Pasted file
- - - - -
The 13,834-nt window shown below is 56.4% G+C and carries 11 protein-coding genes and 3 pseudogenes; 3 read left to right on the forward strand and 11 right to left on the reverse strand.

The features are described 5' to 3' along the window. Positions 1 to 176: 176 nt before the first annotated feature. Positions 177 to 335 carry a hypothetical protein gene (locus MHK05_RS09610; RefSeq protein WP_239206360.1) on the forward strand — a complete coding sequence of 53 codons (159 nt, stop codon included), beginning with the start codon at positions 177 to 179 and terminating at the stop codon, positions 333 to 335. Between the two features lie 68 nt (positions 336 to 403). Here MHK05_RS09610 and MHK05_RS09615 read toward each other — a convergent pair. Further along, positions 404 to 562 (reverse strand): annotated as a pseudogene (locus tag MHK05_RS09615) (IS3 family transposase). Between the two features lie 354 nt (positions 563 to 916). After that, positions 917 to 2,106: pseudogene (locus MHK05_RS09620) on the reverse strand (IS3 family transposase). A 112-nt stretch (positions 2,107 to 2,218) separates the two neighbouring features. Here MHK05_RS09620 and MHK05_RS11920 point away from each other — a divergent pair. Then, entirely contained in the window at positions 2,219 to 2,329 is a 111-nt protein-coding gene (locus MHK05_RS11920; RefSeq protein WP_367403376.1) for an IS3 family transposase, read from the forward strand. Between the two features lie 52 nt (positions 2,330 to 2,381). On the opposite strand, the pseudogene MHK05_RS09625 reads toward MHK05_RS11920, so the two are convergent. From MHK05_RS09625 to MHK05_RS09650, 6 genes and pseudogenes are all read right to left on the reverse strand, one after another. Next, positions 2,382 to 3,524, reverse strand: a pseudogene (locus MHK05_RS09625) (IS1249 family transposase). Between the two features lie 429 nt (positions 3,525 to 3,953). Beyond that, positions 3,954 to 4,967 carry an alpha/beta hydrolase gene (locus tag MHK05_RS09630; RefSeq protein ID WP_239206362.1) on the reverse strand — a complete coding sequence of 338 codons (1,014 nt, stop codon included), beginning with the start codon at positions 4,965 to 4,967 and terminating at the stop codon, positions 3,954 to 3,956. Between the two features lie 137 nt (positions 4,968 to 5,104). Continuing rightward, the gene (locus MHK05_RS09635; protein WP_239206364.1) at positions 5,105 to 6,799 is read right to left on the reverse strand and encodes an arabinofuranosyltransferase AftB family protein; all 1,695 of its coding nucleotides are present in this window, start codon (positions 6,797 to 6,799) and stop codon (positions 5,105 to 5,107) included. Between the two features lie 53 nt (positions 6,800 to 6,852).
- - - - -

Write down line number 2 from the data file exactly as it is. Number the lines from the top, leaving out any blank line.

The features are described 5' to 3' along the window. Positions 1 to 176: 176 nt before the first annotated feature. Positions 177 to 335 carry a hypothetical protein gene (locus MHK05_RS09610; RefSeq protein WP_239206360.1) on the forward strand — a complete coding sequence of 53 codons (159 nt, stop codon included), beginning with the start codon at positions 177 to 179 and terminating at the stop codon, positions 333 to 335. Between the two features lie 68 nt (positions 336 to 403). Here MHK05_RS09610 and MHK05_RS09615 read toward each other — a convergent pair. Further along, positions 404 to 562 (reverse strand): annotated as a pseudogene (locus tag MHK05_RS09615) (IS3 family transposase). Between the two features lie 354 nt (positions 563 to 916). After that, positions 917 to 2,106: pseudogene (locus MHK05_RS09620) on the reverse strand (IS3 family transposase). A 112-nt stretch (positions 2,107 to 2,218) separates the two neighbouring features. Here MHK05_RS09620 and MHK05_RS11920 point away from each other — a divergent pair. Then, entirely contained in the window at positions 2,219 to 2,329 is a 111-nt protein-coding gene (locus MHK05_RS11920; RefSeq protein WP_367403376.1) for an IS3 family transposase, read from the forward strand. Between the two features lie 52 nt (positions 2,330 to 2,381). On the opposite strand, the pseudogene MHK05_RS09625 reads toward MHK05_RS11920, so the two are convergent. From MHK05_RS09625 to MHK05_RS09650, 6 genes and pseudogenes are all read right to left on the reverse strand, one after another. Next, positions 2,382 to 3,524, reverse strand: a pseudogene (locus MHK05_RS09625) (IS1249 family transposase). Between the two features lie 429 nt (positions 3,525 to 3,953). Beyond that, positions 3,954 to 4,967 carry an alpha/beta hydrolase gene (locus tag MHK05_RS09630; RefSeq protein ID WP_239206362.1) on the reverse strand — a complete coding sequence of 338 codons (1,014 nt, stop codon included), beginning with the start codon at positions 4,965 to 4,967 and terminating at the stop codon, positions 3,954 to 3,956. Between the two features lie 137 nt (positions 4,968 to 5,104). Continuing rightward, the gene (locus MHK05_RS09635; protein WP_239206364.1) at positions 5,105 to 6,799 is read right to left on the reverse strand and encodes an arabinofuranosyltransferase AftB family protein; all 1,695 of its coding nucleotides are present in this window, start codon (positions 6,797 to 6,799) and stop codon (positions 5,105 to 5,107) included. Between the two features lie 53 nt (positions 6,800 to 6,852).